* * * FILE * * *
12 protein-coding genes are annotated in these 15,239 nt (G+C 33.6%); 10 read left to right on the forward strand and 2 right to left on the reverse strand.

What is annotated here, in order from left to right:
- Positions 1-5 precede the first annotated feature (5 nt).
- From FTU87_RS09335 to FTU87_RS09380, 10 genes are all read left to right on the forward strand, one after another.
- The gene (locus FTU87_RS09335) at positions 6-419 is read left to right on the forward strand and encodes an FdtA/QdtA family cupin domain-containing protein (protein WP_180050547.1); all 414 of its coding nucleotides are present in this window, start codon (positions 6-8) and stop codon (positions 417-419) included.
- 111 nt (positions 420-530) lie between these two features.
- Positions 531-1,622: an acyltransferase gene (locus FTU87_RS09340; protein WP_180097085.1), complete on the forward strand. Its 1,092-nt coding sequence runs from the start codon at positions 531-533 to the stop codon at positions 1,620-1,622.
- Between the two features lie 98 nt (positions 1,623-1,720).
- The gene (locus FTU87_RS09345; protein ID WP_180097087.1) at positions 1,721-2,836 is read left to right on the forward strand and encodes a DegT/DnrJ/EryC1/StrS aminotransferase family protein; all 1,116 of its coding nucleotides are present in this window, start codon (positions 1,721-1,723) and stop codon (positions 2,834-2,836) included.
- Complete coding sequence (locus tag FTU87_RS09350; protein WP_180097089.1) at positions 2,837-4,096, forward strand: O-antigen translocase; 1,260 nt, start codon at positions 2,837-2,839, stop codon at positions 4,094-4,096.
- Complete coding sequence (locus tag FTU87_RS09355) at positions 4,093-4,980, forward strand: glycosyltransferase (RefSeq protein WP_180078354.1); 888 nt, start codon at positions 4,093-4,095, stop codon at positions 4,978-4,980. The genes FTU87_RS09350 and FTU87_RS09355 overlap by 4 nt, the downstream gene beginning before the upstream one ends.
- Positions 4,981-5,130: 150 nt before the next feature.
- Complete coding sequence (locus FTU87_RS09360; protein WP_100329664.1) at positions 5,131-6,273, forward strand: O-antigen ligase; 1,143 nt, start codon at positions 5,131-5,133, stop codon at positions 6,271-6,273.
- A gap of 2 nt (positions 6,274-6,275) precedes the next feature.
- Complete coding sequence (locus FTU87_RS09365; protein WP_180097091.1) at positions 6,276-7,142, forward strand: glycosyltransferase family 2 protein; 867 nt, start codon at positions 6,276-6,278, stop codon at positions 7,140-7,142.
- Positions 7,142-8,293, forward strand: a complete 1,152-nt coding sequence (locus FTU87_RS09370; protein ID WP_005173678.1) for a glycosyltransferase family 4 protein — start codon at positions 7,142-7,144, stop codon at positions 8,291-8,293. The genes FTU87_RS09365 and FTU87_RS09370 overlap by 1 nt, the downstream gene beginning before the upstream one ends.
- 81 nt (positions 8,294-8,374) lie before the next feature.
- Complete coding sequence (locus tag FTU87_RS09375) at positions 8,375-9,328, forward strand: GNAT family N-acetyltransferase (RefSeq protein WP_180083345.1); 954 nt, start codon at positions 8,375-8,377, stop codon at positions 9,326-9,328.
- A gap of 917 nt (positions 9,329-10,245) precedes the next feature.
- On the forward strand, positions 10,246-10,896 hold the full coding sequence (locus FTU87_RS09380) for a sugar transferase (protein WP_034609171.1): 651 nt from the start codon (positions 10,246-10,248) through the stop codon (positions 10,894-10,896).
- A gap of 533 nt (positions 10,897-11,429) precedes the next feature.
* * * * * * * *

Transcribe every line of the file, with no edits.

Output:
12 protein-coding genes are annotated in these 15,239 nt (G+C 33.6%); 10 read left to right on the forward strand and 2 right to left on the reverse strand.

What is annotated here, in order from left to right:
- Positions 1-5 precede the first annotated feature (5 nt).
- From FTU87_RS09335 to FTU87_RS09380, 10 genes are all read left to right on the forward strand, one after another.
- The gene (locus FTU87_RS09335) at positions 6-419 is read left to right on the forward strand and encodes an FdtA/QdtA family cupin domain-containing protein (protein WP_180050547.1); all 414 of its coding nucleotides are present in this window, start codon (positions 6-8) and stop codon (positions 417-419) included.
- 111 nt (positions 420-530) lie between these two features.
- Positions 531-1,622: an acyltransferase gene (locus FTU87_RS09340; protein WP_180097085.1), complete on the forward strand. Its 1,092-nt coding sequence runs from the start codon at positions 531-533 to the stop codon at positions 1,620-1,622.
- Between the two features lie 98 nt (positions 1,623-1,720).
- The gene (locus FTU87_RS09345; protein ID WP_180097087.1) at positions 1,721-2,836 is read left to right on the forward strand and encodes a DegT/DnrJ/EryC1/StrS aminotransferase family protein; all 1,116 of its coding nucleotides are present in this window, start codon (positions 1,721-1,723) and stop codon (positions 2,834-2,836) included.
- Complete coding sequence (locus tag FTU87_RS09350; protein WP_180097089.1) at positions 2,837-4,096, forward strand: O-antigen translocase; 1,260 nt, start codon at positions 2,837-2,839, stop codon at positions 4,094-4,096.
- Complete coding sequence (locus tag FTU87_RS09355) at positions 4,093-4,980, forward strand: glycosyltransferase (RefSeq protein WP_180078354.1); 888 nt, start codon at positions 4,093-4,095, stop codon at positions 4,978-4,980. The genes FTU87_RS09350 and FTU87_RS09355 overlap by 4 nt, the downstream gene beginning before the upstream one ends.
- Positions 4,981-5,130: 150 nt before the next feature.
- Complete coding sequence (locus FTU87_RS09360; protein WP_100329664.1) at positions 5,131-6,273, forward strand: O-antigen ligase; 1,143 nt, start codon at positions 5,131-5,133, stop codon at positions 6,271-6,273.
- A gap of 2 nt (positions 6,274-6,275) precedes the next feature.
- Complete coding sequence (locus FTU87_RS09365; protein WP_180097091.1) at positions 6,276-7,142, forward strand: glycosyltransferase family 2 protein; 867 nt, start codon at positions 6,276-6,278, stop codon at positions 7,140-7,142.
- Positions 7,142-8,293, forward strand: a complete 1,152-nt coding sequence (locus FTU87_RS09370; protein ID WP_005173678.1) for a glycosyltransferase family 4 protein — start codon at positions 7,142-7,144, stop codon at positions 8,291-8,293. The genes FTU87_RS09365 and FTU87_RS09370 overlap by 1 nt, the downstream gene beginning before the upstream one ends.
- 81 nt (positions 8,294-8,374) lie before the next feature.
- Complete coding sequence (locus tag FTU87_RS09375) at positions 8,375-9,328, forward strand: GNAT family N-acetyltransferase (RefSeq protein WP_180083345.1); 954 nt, start codon at positions 8,375-8,377, stop codon at positions 9,326-9,328.
- A gap of 917 nt (positions 9,329-10,245) precedes the next feature.
- On the forward strand, positions 10,246-10,896 hold the full coding sequence (locus FTU87_RS09380) for a sugar transferase (protein WP_034609171.1): 651 nt from the start codon (positions 10,246-10,248) through the stop codon (positions 10,894-10,896).
- A gap of 533 nt (positions 10,897-11,429) precedes the next feature.